Decision on garda killer departed from norms
THE IRISH Prison Service departed from its standard practices when transferring garda killer Martin McDermott to Loughan House open prison, opting not to seek Garda advice as it normally would when transferring prisoners jailed for killings.
It is unclear why the Garda’s advice was not sought. Some sources suggested concerns around a conflict of interest because McDermott had killed Garda Gary McLoughlin during a high-speed chase.
Director general of the prison service Michael Donnellan issued an “unreserved and full apology” for the debacle when he appeared before the Oireachtas Joint Committee on Justice, Defence and Equality yesterday.
He said the decision to transfer McDermott (25), Raphoe, Donegal, earlier this month from the high-security Midlands Prison in Portlaoise had been taken by a review group at that prison.
“They did not attached sufficient weight to the gravity of [McDermott’s] offence,” he said.
Mr Donnellan apologised to Garda McLoughlin’s family and colleagues, revealing he had met the deceased’s family members on Wednesday before a report into the case was released by Minister for Justice Alan Shatter.
He added McDermott’s absconding from Loughan House for a number of days before returning voluntarily during a period in jail in 2007 “should have sounded a lot of alarms” for those who decided at the start of March to send him back there during his current sentence.
The Garda Representative Association said the report published by Mr Shatter “raised more questions than it answered”.
Mr Donnellan told the justice committee yesterday that it was decided at a meeting of the sentence review team in the Midlands Prison on February 23rd that McDermott was suitable for transfer to the open prison in Blacklion, Co Cavan. He was less than half-way through his seven-year manslaughter term.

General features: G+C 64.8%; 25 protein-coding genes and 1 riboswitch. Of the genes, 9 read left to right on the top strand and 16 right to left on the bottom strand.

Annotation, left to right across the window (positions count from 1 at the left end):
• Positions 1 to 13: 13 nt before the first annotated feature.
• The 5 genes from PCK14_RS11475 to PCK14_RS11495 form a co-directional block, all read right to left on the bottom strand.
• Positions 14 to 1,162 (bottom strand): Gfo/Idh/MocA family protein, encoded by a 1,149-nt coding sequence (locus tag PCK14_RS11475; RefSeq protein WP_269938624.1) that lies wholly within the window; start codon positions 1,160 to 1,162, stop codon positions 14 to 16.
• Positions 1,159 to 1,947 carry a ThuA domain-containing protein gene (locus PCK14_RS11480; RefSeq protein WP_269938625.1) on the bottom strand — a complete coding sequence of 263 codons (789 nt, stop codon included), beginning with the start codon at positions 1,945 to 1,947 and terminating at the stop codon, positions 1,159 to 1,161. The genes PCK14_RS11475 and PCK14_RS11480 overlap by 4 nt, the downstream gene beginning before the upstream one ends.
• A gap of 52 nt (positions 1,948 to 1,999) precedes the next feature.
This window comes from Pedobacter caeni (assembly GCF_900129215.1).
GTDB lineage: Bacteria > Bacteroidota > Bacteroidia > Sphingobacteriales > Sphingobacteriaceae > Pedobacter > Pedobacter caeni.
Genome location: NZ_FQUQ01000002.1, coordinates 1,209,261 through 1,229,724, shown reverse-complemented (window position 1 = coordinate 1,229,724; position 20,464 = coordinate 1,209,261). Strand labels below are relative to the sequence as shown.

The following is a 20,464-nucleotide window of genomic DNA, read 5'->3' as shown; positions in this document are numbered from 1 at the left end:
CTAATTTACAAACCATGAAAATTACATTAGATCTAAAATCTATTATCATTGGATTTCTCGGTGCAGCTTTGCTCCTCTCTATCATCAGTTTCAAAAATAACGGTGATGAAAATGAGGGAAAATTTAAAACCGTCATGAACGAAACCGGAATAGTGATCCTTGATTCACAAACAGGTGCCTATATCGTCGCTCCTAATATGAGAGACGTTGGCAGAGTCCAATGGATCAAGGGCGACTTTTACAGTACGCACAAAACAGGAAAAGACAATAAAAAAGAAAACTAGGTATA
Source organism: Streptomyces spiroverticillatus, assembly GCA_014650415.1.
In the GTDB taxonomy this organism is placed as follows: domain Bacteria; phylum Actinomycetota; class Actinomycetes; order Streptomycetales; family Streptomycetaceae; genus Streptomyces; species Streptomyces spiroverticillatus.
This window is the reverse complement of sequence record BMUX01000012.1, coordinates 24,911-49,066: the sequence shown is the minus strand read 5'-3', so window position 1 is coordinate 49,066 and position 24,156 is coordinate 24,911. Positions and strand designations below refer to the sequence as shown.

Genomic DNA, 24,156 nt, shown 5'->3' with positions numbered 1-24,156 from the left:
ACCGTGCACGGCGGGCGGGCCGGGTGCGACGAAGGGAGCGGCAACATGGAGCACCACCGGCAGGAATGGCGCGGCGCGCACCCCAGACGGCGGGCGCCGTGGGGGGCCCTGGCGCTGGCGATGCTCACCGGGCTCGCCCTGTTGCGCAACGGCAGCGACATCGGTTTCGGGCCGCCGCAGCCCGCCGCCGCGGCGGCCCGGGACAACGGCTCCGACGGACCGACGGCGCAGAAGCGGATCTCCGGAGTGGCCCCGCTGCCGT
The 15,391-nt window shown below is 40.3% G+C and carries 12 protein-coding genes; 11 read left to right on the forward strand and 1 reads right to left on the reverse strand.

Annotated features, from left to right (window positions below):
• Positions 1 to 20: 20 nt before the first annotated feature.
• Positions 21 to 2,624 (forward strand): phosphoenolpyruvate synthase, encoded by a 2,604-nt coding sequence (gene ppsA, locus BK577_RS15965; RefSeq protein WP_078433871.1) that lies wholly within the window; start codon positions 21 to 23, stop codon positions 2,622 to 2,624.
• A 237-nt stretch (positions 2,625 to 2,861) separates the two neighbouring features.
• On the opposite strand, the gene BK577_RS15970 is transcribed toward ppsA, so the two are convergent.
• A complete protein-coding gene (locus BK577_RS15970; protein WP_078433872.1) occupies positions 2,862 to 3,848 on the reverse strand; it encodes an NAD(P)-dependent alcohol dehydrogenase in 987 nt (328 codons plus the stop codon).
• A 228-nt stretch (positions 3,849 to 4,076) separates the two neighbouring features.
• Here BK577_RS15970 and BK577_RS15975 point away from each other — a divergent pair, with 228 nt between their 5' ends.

The decision had been made on the basis of his apparent desire to avail of educational opportunities at Loughan House and because it would be easier for his family to visit him. However, he accepted this emphasis on the “rehabilitative perspective” was wrong.
In the future, any transfer of prisoners serving sentences for crimes where people had lost their lives would be subject to an additional layer of review to ensure such a case did not reoccur.
The PSNI arrested McDermott in Derry the day after he absconded. He assaulted several police officers and has been jailed there for four months in the North, after which he will be extradited to the Republic to complete his manslaughter sentence.
Mr Donnellan said that last year there were 86 cases of people absconding from Loughan House, the majority of whom returned voluntarily days later.
However, 19 of those were still unaccounted for and there were cases of people who had absconded in 1995 still unaccounted for. He added some 951 prisoners were on temporary release from jails across the prison system.
Fianna Fáil’s justice spokesman Dara Calleary said while he respected Mr Donnellan’s record, as former head of the Probation Service, and his progressive plans for the prison service, the McDermott transfer was a “dark chapter” for the prison service.
He said this was particularly so given McDermott’s record of convictions (more than 90) and the fact he had been disciplined several times since being jailed in December 2009.
PRISON TIMELINE McDERMOTT ESCAPE
November 27th, 2007:
Martin McDermott escapes from Loughan House open prison while serving one of several sentences for various offences including drink-driving and driving without insurance. He is apprehended within three days.
December 13th, 2009: He is spotted by gardaí speeding from a petrol station in Co Donegal. Officers go in pursuit and McDermott crashes into a marked patrol car. Garda Gary McLoughlin dies the next day from his injuries. July 22, 2011: McDermott is convicted of the involuntary manslaughter of Garda McLoughlin and given an eight-year sentence. He pleads guilty to dangerous driving causing death, drink-driving, driving without insurance and driving while disqualified. He has 91 previous convictions.
March 3rd, 2012: McDermott is transferred at his own request from Midlands Prison to Loughan House to be closer to his family. March 15th: He walks out of Loughan House and across the Border into Northern Ireland. March 16th: McDermott is found by PSNI officers in Derry.
March 18th: He pleads guilty to six charges related to his arrest and is refused bail in Derry. He is later sentenced to four months.